I'm not a grammar Nazi -- not by any measure -- and I know that we have been guilty to mold French words for our convenience as well. I'll never forget Aurélien's bewilderment at an American diner when I explained to him that à la mode to us means a plop of ice cream added to a dessert, not Tom Ford's latest défilé.

Last weekend, we were invited to a housewarming party. Our two friends are getting domestic; taking the "next step" by moving in together into spacious, high ceiling, hardwood floor loft in the 18th. The invitation boasted twerking (okay, I requested that on the Facebook invite), candy-infused shots, and a blind test. Blind test? Quel mystère! Days leading up to the party, I had envisioned myself wearing a bandana over my eyes and tasting eclairs to guess which boulangerie it came from. 

Yes. I have seen this done at gatherings here before.

Arriving at the party where we didn't know anyone, the hostesses thoughtfully put up a poster announcing the teams for the blind test. This was meant to encourage us guests, total strangers, to introduce ourselves and chat, sober. At a party in Paris, this has been proven to be strenuous.

Once the main space was what appeared to be at capacity, the blind test was announced and all of the teams packed in tight around the hostesses who were positioned behind a laptop. Where was the food? I asked myself. Or the drinks? And more importantly, where were the blindfolds for the test? At the command of our hostesses' fingers, music started to play for mere seconds arousing the teams to bark out the song titles and its musicians.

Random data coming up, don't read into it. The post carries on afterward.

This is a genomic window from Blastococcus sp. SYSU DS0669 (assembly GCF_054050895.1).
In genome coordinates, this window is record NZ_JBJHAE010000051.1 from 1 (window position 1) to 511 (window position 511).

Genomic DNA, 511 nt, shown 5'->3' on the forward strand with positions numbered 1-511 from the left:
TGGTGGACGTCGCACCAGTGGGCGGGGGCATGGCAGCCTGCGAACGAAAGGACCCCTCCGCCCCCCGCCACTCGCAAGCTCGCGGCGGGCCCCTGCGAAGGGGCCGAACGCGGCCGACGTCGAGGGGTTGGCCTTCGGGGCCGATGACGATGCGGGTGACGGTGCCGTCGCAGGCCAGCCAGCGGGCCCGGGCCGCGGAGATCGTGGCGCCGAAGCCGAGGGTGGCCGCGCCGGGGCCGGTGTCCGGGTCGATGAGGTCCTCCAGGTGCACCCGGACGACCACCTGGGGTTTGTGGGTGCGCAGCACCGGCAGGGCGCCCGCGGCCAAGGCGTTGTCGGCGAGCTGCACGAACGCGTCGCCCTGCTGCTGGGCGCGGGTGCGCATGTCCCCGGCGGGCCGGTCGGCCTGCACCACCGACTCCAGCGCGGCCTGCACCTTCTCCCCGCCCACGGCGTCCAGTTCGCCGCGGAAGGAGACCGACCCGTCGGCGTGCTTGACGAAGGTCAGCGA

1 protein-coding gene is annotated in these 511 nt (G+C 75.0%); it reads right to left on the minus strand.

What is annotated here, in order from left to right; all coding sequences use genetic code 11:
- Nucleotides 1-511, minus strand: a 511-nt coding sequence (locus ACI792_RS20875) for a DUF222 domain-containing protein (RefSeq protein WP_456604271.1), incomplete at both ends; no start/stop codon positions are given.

Ah ha. Blind test means name that tune here. 

Okay. Got it. So music.

Assuming that all of the songs would be French tunes or unknown American pop songs that didn't make it in the States but somehow were a hit in Europe, I positioned myself off to the side to cheer everyone on. It wasn't until I heard the wailing opening guitar to Shania's "Man! I Feel Like a Woman!" that I realized hey, I could play too! Rejoining my team, we enjoyed an exuberant victory in the first round, prompting cheers from my teammates who were benefiting from their American teammate who has a penchant for cheesy pop music. Everyone was playfully competitive, screaming, jumping, and singing. The energy was contagious, and was the most animation I had even seen at a French party.

With full intentions of forfeiting the game after the bonus round of the American portion of the game, the young girl, couldn't have been older than 20 kicked my ankle. Twice. And it hurt! At first, I ignored it because it was obviously a mistake, right? It wasn't until she dug her finger into the small of my back that I was forced to believe that I was being provoked. In hopes to clear this up, I turned and looked at her, and with a smirk she looked the other way to whisper in her friend's ear. Oh, come on. Were they serious? Were they really that annoyed that I called the song "Mmm, Mmm, Mmm, Mmm" by the Crash Test Dummies. In hindsight, I guess they were just jealous. That song does rule. 

After experiencing variations of her physical contact that included her pinching me, flicking my left shoulder (what was she 10?) and bumping my hip with hers so aggressively that my plastic cup filled with water almost got heaved onto the laptop, I had no choice but to address it. Willing to accept that perhaps I had at one point bumped into them unintentionally and this was their childish retaliation, I apologized in advance and reminded them that we were all just having fun.

In French, she told me that I can explain in English and to not strain myself desperately trying to speak French, and then patted me on the head. Oy vey.

"Oh okay, so you understand English?" I asked.

Giving me a look that said, obviously and turning to her friends to giggle.

"Great," I smiled and calmly handed my cup to Aurel, "How about then, you keep your fucking hands off of me because you don't want to know what will happen if you do it again."